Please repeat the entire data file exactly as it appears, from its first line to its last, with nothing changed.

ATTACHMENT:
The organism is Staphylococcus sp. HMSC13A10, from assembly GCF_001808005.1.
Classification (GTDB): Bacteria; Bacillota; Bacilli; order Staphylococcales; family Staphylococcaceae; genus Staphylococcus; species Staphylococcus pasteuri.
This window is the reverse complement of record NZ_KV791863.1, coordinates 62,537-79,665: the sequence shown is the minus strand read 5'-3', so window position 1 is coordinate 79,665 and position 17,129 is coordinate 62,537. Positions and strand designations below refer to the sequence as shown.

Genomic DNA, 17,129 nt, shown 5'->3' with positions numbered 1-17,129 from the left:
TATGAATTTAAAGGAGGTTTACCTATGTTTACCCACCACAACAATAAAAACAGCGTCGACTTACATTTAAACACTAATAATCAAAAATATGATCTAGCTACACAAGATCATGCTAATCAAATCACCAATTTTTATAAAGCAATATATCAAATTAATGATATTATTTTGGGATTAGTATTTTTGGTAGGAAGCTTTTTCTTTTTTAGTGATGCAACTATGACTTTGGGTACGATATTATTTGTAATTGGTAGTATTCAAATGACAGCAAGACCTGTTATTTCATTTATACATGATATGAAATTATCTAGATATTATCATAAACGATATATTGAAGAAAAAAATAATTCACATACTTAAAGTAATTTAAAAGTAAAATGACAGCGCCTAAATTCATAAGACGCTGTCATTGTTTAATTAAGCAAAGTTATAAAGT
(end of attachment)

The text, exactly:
The organism is Staphylococcus sp. HMSC13A10, from assembly GCF_001808005.1.
Classification (GTDB): Bacteria; Bacillota; Bacilli; order Staphylococcales; family Staphylococcaceae; genus Staphylococcus; species Staphylococcus pasteuri.
This window is the reverse complement of record NZ_KV791863.1, coordinates 62,537-79,665: the sequence shown is the minus strand read 5'-3', so window position 1 is coordinate 79,665 and position 17,129 is coordinate 62,537. Positions and strand designations below refer to the sequence as shown.

Genomic DNA, 17,129 nt, shown 5'->3' with positions numbered 1-17,129 from the left:
TATGAATTTAAAGGAGGTTTACCTATGTTTACCCACCACAACAATAAAAACAGCGTCGACTTACATTTAAACACTAATAATCAAAAATATGATCTAGCTACACAAGATCATGCTAATCAAATCACCAATTTTTATAAAGCAATATATCAAATTAATGATATTATTTTGGGATTAGTATTTTTGGTAGGAAGCTTTTTCTTTTTTAGTGATGCAACTATGACTTTGGGTACGATATTATTTGTAATTGGTAGTATTCAAATGACAGCAAGACCTGTTATTTCATTTATACATGATATGAAATTATCTAGATATTATCATAAACGATATATTGAAGAAAAAAATAATTCACATACTTAAAGTAATTTAAAAGTAAAATGACAGCGCCTAAATTCATAAGACGCTGTCATTGTTTAATTAAGCAAAGTTATAAAGT